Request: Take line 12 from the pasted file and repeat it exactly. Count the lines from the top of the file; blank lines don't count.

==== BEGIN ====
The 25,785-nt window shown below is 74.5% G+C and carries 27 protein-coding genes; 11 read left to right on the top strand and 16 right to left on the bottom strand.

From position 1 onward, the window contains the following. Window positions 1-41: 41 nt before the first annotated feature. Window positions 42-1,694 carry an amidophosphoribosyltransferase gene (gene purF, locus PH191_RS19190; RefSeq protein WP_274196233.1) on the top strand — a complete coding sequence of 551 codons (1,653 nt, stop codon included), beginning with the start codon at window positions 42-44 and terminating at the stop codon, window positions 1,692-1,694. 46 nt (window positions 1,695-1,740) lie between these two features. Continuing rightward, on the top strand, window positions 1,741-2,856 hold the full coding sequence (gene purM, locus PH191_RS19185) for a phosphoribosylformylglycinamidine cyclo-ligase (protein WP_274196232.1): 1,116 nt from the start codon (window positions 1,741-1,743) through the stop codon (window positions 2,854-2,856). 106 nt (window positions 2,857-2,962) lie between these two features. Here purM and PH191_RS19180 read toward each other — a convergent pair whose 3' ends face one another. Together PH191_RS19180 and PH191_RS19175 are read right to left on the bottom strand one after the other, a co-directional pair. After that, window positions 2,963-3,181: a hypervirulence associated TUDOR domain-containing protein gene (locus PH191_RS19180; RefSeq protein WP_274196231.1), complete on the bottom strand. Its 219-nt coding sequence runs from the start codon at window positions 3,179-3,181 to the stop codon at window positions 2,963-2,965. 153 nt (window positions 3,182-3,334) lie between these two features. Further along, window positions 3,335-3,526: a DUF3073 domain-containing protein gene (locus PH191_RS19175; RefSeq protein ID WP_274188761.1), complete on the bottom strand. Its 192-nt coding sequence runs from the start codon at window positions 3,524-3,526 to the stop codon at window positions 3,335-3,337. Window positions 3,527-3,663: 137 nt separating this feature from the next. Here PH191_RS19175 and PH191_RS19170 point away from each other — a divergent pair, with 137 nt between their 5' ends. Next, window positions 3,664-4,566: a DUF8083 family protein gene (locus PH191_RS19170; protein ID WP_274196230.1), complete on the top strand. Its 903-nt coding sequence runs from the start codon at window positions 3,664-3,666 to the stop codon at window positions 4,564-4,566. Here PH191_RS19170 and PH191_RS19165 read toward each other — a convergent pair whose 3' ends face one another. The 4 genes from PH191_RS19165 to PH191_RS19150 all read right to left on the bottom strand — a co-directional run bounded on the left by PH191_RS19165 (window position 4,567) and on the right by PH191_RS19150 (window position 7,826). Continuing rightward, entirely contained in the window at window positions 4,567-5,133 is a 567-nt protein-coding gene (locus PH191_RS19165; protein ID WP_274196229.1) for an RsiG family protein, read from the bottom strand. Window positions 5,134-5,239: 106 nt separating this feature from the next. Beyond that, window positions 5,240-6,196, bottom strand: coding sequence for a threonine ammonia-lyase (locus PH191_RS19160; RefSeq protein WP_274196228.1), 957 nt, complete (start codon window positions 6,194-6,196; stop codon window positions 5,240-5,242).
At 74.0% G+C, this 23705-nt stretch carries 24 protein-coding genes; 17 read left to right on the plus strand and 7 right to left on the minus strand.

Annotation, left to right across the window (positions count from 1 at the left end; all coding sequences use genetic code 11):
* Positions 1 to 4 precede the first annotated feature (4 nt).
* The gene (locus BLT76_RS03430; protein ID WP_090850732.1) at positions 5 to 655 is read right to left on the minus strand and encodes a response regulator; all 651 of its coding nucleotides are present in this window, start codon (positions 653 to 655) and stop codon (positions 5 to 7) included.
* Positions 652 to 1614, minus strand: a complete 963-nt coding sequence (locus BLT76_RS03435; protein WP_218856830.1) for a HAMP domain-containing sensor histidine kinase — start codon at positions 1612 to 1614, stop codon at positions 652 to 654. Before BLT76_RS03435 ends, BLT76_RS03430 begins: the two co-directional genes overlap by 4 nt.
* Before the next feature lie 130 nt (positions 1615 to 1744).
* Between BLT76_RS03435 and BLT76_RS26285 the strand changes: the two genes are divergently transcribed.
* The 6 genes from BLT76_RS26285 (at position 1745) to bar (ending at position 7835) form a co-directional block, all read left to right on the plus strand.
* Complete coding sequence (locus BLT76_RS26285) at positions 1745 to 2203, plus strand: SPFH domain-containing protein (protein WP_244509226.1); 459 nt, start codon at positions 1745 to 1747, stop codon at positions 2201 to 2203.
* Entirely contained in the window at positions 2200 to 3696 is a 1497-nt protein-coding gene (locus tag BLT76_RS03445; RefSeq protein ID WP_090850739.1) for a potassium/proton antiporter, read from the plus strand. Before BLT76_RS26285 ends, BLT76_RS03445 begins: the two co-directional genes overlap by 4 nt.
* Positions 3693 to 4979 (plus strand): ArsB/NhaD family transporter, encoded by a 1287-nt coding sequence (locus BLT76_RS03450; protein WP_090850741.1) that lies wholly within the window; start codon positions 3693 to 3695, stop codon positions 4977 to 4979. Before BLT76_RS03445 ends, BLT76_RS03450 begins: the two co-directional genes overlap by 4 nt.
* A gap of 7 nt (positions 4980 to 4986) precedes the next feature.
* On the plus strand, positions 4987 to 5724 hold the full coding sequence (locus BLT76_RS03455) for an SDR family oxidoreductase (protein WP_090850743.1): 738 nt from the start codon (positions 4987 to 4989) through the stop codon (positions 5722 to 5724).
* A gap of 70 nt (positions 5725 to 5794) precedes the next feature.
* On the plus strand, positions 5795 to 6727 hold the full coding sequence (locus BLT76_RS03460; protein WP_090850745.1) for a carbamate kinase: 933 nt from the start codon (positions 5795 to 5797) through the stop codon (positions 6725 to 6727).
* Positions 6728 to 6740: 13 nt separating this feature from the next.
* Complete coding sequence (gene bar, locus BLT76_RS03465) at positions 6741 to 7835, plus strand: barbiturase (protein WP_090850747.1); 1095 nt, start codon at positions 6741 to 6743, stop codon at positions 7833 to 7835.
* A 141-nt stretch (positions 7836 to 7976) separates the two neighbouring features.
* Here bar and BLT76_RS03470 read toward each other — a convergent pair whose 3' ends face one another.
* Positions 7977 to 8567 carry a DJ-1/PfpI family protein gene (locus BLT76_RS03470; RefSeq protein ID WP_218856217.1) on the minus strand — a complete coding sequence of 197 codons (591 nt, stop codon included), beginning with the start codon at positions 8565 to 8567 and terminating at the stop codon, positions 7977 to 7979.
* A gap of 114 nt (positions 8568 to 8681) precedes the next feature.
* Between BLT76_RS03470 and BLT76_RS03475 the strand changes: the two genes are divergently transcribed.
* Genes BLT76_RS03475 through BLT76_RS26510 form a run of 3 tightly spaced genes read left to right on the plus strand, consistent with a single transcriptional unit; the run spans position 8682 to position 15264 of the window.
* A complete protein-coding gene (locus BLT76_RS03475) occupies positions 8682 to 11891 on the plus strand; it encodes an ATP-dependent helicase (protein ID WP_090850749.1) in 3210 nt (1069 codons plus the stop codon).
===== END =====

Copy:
* Entirely contained in the window at positions 2200 to 3696 is a 1497-nt protein-coding gene (locus tag BLT76_RS03445; RefSeq protein ID WP_090850739.1) for a potassium/proton antiporter, read from the plus strand. Before BLT76_RS26285 ends, BLT76_RS03445 begins: the two co-directional genes overlap by 4 nt.